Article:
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Giovanni Caselli’s Pantelegraph
Pantelegraph

Origin

Giovanni Caselli

Type

Facsimile Machine

Effects

Transmits an animated repeating image to any location

Downsides

Can hypnotize the user until susceptible to suggestion

Activation

Transmitting an image

Collected by

Warehouse 12

Section

Babbage-1822

Aisle

778237-2764

Shelf

616316-7617-858

Date of Collection

June 12, 1892

[Source]


OriginEdit

Giovanni Caselli was an Italian physicist and priest who invented the pantelgraph, a predecessor of the fax machine. Between two units, one would press ink onto tin foil with an electrically charged stylus. This would only coat some areas and leave the rest blank, which would be scanned, transmitted through telegraph lines and reproduced by the receiving station. He gained successful financial banking from Emperor Napoleon III and created a working model, which transmitted 140 kilometers between Paris and Amiens. The French were proud of possessing such a marvel of communication and other countries installed similar lines in lieu of the yet to be invented telegraph.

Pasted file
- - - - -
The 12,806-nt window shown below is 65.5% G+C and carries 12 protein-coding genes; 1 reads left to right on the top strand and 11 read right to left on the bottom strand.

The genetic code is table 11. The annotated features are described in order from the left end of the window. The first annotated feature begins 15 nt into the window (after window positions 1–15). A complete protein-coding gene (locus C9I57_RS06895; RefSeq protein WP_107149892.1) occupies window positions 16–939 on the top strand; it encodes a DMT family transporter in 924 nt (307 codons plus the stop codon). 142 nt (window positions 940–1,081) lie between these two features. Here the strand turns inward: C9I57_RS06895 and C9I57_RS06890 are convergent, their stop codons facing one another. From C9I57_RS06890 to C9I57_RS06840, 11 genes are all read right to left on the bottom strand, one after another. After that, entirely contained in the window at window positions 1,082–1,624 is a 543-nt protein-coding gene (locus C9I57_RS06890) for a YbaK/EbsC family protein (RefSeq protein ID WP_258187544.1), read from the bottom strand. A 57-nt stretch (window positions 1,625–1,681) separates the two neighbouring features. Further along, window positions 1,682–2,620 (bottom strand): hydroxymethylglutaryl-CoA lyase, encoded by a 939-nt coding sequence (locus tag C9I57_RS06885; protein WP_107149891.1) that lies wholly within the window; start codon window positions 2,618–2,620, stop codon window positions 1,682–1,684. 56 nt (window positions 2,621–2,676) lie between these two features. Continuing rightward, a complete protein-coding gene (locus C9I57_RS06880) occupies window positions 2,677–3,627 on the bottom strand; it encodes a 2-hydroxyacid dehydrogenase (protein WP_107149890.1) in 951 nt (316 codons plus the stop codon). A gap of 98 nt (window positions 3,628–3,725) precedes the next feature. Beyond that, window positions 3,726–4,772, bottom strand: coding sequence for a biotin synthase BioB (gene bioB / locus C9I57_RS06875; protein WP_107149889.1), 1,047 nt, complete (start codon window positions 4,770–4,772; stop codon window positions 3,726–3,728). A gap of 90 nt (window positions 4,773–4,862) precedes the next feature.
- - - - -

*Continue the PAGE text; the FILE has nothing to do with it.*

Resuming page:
EffectsEdit

Transmits an animated, repeating image onto any location. Attaching either an object or photograph strongly representing or connected to a certain place will tie the pantelegraph’s signals to only that immediate vicinity. Broader figures such as an entire cityscape will cause a larger but overall weaker effect to occur. The image shown will repeat endlessly on loop, causing some watchers to fall into a hypnotic state. At that point, they are highly vulnerable to any suggestion or command.

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